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Four DACA recipients at the Medical School wrote an open letter last week calling on the nation to protect its undocumented students, as lawmakers are struggling to reach an immigration deal.
The four Medical School students—Anthony Tucker-Bartley, Alma J. Oñate Munoz, Blanca E. Morales Temich, and Dalia G. Larios Chavez—explained how the uncertainty surrounding the program affects them and other students across the country in a piece for WBUR addressed to their “fellow Americans.”
“Without DACA, there is no possibility of continuing the natural progression of medical training,” the letter reads. “DACA students will not be the only Americans to suffer from this. The communities we hope to serve will also be affected: your neighbors, your family, your friends, and even you.”
Morales Temich said she and her co-authors wanted to make the point that American society stands to benefit from allowing DACA recipients to live and work in the United States.
“At its core, the immigration issue is the ability for people to be fully integrated into society and to make meaningful contributions,” she said.
In the letter, the students wrote about the potential for thousands of DACA recipients to “diversify the physician pool” by entering the medical workforce.
President Donald Trump announced in September he would end Deferred Action for Childhood Arrivals, an Obama-era program that provided legal protections to undocumented immigrants brought to the country as children. In recent weeks, enshrining these protections into law has become a flashpoint of debate on Capitol Hill, as lawmakers face deadlines for reaching a deal on the issue.
Since September, the Medical School students have met with multiple Harvard administrators— including George Q. Daley ’82, dean of the Medical School, and Fidencio Saldaña, the school’s dean of students—to discuss their status and the University’s position toward DACA. Saldana wrote in an email the school is “proud” of its undocumented students.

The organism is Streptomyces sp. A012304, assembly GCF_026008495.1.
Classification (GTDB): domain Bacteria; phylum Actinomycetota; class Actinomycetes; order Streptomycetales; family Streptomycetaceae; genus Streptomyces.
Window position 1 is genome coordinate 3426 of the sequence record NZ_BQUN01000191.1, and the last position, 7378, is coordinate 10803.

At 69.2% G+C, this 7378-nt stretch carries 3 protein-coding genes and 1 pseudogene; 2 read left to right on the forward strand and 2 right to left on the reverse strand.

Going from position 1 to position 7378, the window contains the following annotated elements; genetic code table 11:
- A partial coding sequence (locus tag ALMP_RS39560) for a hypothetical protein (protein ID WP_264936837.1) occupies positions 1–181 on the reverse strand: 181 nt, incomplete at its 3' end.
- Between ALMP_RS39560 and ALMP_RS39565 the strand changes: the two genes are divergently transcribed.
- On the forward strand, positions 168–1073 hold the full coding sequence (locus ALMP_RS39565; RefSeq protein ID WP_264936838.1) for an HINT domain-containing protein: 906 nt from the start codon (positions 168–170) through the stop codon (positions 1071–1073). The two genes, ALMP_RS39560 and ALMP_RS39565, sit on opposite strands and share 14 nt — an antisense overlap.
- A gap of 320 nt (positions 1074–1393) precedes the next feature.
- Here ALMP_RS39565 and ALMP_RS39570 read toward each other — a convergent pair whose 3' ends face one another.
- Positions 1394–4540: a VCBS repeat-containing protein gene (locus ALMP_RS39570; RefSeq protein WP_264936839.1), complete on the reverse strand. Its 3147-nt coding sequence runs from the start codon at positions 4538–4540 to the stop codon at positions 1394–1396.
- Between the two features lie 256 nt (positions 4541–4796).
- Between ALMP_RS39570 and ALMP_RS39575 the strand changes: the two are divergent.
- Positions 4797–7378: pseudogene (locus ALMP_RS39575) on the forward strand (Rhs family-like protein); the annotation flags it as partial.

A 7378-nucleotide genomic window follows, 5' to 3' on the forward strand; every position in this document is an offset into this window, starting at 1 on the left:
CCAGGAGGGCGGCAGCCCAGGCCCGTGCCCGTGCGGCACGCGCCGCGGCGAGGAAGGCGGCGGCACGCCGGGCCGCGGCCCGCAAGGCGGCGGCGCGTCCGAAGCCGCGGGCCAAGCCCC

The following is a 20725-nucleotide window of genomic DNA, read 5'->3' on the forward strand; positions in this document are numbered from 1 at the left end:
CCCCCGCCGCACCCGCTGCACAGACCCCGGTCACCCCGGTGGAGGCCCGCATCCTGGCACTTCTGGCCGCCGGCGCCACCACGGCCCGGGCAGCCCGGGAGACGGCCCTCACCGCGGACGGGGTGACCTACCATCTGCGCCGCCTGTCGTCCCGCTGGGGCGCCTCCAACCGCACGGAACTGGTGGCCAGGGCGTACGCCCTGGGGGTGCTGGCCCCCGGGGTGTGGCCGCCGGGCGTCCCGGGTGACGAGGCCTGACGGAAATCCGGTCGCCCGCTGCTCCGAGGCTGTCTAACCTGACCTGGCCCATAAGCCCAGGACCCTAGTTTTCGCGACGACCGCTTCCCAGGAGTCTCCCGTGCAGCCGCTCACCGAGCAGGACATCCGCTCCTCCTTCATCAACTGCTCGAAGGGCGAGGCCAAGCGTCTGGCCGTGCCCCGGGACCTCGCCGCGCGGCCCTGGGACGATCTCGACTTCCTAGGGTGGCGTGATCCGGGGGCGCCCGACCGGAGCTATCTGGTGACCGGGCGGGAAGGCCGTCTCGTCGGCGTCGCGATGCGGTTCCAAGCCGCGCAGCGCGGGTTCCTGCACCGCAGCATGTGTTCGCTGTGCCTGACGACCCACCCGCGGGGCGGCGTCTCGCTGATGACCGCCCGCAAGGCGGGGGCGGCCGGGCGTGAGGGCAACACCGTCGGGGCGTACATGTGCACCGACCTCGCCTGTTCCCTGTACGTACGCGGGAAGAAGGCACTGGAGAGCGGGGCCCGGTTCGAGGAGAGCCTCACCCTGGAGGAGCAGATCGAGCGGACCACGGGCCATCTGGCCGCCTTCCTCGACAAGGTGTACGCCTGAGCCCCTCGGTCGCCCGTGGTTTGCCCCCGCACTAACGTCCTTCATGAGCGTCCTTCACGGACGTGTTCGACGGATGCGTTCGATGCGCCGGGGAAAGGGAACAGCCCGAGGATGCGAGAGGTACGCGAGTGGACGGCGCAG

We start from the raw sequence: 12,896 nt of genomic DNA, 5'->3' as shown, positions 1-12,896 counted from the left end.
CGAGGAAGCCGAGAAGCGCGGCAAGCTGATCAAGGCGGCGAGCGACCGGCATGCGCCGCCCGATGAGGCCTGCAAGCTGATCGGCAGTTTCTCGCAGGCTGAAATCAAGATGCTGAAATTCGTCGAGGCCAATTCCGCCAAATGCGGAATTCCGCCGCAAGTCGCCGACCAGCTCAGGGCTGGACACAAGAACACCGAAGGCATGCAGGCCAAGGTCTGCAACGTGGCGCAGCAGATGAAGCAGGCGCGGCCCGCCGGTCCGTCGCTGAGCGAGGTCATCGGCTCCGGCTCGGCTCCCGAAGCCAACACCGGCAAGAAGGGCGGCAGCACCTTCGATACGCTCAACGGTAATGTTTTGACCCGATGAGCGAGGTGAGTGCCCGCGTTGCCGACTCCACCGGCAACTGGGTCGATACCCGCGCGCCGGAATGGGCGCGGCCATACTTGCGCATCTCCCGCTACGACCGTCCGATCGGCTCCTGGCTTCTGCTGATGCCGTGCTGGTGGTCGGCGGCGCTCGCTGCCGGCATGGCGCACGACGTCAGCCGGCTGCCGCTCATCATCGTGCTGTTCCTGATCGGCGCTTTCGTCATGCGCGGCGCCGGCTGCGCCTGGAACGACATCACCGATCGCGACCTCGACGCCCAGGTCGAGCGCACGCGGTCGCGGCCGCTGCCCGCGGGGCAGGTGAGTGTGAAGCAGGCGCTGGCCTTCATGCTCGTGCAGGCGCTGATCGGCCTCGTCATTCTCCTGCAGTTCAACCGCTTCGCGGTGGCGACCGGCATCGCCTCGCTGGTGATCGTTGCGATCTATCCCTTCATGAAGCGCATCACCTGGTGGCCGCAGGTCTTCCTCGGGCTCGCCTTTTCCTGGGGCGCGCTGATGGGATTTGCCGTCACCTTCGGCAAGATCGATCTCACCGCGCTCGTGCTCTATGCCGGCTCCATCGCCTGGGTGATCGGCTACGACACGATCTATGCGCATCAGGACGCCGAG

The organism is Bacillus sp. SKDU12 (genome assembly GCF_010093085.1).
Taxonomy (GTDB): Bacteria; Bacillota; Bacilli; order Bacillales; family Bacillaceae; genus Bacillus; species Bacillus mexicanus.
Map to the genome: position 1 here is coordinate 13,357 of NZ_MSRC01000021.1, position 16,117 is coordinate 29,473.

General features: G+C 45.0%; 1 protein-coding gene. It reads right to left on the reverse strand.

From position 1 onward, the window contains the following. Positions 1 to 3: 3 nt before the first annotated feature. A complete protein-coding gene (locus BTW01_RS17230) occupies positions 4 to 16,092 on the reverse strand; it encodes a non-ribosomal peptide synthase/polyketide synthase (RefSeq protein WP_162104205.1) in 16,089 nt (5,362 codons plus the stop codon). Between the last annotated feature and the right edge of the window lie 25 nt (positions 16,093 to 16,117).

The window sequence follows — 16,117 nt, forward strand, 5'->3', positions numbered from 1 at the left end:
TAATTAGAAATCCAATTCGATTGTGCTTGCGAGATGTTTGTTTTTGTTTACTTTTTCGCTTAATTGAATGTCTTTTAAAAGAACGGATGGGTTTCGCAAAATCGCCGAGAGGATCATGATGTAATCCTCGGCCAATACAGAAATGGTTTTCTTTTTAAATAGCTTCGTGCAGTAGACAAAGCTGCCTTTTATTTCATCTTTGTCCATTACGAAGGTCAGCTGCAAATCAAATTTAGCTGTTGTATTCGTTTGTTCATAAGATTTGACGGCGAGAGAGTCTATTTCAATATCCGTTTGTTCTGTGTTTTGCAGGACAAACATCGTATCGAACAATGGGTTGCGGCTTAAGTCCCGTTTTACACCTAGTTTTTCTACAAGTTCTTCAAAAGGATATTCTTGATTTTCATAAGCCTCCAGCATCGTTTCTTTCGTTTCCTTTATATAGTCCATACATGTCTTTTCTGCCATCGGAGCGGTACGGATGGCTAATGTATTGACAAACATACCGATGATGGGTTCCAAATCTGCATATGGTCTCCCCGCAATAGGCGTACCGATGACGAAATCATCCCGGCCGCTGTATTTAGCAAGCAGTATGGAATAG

“It is vitally important that we find a permanent solution that will enable them to continue their medical training and enrich our society as physicians,” Saldaña wrote.
The students who wrote the letter said the medical training process presents challenges for undocumented students at multiple stages. They specifically named residency—a period of in-hospital training after medical school—as difficult to navigate.
“What makes the residency process difficult is that, essentially, it’s like a hiring process,” Larios Chavez said. Hospitals expect work permits or Social Security numbers from prospective residents, which DACA students would not be able to provide if they lose their DACA status.
It is also challenging for DACA recipients to finance their medical educations. Even with DACA in place, federal financial aid is unavailable to undocumented students. The Medical School allows undocumented students to apply for private scholarships and loans through their standard financial aid application process.
Although these four students say they believe they are the only DACA recipients at the Medical School, they are joined by almost 100 other medical students in the United States, according to the National Immigration Law Center. Oñate Munoz said the authors of the letter were concerned about these students as well.
“We thought that it would be important to advocate, and to in many ways use the Harvard name to speak out,” she said.
For the most part, the authors of the letter said they were satisfied with the support they have received from the Medical School students, faculty, and administration.
“I feel we’ve received a lot of support, and the staff has really checked in with us,” Larios Chavez said. Harvard has provided legal resources to students across the University who might be affected by DACA’s repeal, including the students at the Medical School.
Larios also said that University President Drew G. Faust contacted her to signal her support after the letter was published by WBUR.
Faust has long advocated for DACA’s continuation. When President Trump initially announced his intent to end the program last year, Faust denounced the decision as “cruel.” Earlier this month, she urged Congress to pass legislation protecting DACA recipients.
—Staff writer Luke W. Vrotsos can be reached at email@example.com. Follow him on Twitter at luke_vrotsos
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